Sunday, July 31, 2011

A Royal Tour: Windsor Castle

I know I complain a lot about the challenges of moving to another country and the quirks of British culture, cuisine, and customer service.  But one thing I really like about living in London is that you can get along just fine without a car.  There are times when I get misty-eyed over our Prius, which we sold the day we left, but the thought of trying to drive here is terrifying enough to make me grateful for the ease of getting around on public transport. In fact, most of the other AWC members I've spoken to don't have a car either, even the ones living in swanky flats with air conditioning and clothes dryers.  Thanks to the Tube, buses, trains, taxis, and grocery delivery, a car is more of a luxury than a necessity, and if you absolutely have to drive somewhere, there are several car-sharing companies (Zipcar, Streetcar, City Cars) that let members rent them by the hour.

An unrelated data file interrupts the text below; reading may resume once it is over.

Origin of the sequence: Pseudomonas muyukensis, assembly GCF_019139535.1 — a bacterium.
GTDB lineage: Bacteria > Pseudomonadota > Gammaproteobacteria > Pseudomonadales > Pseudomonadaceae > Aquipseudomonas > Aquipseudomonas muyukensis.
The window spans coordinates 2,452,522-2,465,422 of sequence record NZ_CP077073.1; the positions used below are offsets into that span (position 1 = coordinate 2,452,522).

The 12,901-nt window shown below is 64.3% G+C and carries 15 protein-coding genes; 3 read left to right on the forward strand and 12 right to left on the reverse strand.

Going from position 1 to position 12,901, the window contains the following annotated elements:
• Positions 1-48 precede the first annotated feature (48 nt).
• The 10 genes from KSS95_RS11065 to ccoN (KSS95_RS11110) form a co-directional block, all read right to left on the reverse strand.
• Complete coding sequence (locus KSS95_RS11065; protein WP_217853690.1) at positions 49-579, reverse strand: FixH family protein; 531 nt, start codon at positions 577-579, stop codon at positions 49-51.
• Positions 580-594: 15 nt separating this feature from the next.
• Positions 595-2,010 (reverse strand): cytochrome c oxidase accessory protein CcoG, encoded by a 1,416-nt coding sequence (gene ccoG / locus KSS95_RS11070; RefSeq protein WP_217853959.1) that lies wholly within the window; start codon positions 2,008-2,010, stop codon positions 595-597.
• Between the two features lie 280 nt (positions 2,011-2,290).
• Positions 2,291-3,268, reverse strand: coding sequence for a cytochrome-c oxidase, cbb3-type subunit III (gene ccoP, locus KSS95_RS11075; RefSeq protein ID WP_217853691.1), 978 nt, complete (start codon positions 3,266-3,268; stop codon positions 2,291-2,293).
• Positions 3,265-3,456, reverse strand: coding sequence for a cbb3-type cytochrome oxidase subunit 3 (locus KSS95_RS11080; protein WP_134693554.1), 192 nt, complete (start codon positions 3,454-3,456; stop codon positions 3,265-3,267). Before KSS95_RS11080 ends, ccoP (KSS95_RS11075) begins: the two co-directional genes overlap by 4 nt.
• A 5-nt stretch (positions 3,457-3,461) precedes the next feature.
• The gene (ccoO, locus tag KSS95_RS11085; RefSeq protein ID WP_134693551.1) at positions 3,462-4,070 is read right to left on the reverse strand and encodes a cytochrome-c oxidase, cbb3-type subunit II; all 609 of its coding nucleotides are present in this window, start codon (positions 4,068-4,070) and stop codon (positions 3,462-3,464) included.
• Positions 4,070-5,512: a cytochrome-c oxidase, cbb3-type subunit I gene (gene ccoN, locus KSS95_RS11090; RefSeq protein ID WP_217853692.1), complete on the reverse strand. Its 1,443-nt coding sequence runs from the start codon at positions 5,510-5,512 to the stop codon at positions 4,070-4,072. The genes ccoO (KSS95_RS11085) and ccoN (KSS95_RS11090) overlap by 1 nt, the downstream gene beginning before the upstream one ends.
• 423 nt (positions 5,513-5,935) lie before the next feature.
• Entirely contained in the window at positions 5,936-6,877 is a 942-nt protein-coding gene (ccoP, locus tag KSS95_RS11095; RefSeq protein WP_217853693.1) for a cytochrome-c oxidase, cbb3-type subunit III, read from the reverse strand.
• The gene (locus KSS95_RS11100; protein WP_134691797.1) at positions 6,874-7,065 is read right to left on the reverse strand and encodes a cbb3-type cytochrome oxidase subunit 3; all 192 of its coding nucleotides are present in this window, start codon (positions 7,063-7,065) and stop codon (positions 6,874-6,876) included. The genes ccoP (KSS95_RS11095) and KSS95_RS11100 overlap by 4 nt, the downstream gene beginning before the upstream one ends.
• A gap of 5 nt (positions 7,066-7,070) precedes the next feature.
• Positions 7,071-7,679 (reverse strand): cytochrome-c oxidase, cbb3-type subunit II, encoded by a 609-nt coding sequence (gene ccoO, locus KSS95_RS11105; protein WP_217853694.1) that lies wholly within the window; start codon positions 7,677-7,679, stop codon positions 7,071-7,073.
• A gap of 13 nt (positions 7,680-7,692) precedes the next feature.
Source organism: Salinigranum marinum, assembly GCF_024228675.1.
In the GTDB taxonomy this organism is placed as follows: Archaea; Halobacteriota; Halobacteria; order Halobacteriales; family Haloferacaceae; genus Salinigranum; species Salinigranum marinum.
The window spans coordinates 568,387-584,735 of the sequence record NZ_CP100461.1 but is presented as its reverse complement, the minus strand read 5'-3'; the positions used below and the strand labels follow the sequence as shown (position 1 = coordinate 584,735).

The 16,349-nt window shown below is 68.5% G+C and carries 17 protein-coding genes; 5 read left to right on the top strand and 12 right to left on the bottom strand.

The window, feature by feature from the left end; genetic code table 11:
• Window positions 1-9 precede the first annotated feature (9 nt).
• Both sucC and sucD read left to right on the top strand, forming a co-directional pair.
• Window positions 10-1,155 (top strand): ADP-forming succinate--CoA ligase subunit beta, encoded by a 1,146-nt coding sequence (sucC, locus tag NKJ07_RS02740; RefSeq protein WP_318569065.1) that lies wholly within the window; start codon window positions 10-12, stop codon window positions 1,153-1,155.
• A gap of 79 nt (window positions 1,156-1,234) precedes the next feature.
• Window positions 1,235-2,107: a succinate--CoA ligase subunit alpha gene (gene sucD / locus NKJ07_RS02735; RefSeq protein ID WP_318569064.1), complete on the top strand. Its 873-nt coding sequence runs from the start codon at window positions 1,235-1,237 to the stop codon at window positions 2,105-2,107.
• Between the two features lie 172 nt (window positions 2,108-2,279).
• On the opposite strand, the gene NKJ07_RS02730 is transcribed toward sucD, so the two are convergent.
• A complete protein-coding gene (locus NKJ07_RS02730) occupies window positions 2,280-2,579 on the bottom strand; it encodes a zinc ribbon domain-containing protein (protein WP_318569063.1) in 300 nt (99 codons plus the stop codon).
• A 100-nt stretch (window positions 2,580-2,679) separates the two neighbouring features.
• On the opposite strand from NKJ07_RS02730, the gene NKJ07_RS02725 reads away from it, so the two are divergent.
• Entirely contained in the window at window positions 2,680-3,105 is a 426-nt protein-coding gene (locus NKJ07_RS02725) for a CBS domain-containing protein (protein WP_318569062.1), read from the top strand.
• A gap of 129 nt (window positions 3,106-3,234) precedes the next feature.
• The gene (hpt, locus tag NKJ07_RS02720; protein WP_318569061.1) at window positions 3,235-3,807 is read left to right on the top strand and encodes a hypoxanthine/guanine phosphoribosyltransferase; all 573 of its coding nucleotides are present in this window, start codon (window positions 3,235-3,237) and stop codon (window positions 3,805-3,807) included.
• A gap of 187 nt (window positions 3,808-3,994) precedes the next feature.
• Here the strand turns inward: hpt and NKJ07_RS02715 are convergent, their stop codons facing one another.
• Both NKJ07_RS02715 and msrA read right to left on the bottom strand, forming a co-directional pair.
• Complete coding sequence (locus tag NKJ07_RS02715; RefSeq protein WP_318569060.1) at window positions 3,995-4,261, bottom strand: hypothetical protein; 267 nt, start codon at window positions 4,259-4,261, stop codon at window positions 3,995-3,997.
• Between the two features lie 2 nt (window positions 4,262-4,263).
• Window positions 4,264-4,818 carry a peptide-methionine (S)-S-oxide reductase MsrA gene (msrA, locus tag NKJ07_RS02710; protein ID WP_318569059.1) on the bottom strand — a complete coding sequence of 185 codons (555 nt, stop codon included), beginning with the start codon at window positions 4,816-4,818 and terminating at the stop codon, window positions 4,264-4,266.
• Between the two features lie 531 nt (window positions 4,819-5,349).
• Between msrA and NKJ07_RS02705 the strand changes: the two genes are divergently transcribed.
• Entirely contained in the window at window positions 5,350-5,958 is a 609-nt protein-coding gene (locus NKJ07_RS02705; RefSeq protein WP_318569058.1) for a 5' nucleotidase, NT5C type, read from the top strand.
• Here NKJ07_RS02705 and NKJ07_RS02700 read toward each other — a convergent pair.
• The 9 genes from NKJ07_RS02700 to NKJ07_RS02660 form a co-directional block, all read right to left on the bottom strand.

So, despite our lack of wheels (OK, Josh has a bike, but you know what I mean), we've been able to explore many different parts of London and even venture out into surrounding areas.  Saturday afternoon we took an hour-long train ride out to Windsor & Eton.  Did you know they were right next to one another?  I didn't.  But I didn't even know Wimbledon was part of London until we planned to move here.  Windsor is 30 miles west of London, just across the Thames from Eton, and is home to Windsor Castle, the oldest and largest inhabited castle in the world.
Map of Windsor (south of the Thames) & Eton (north)
Despite being a rather small town, there are two train stations about 3 blocks from one another. We arrived at one, and stopped at the shopping arcade by the other for a quick lunch before visiting the castle.
Windsor Royal Shopping
A statue of Queen Victoria welcomes visitors to the castle.
Queen Victoria
It was a beautiful day, for a change, and we clearly weren't the only people who had decided to visit Windsor.
Outside the castle
We had to stand in line for nearly half an hour just to get tickets.  While we were waiting, I snapped a photo of this aerial view of the castle grounds, which gives you a better sense of how big the complex is.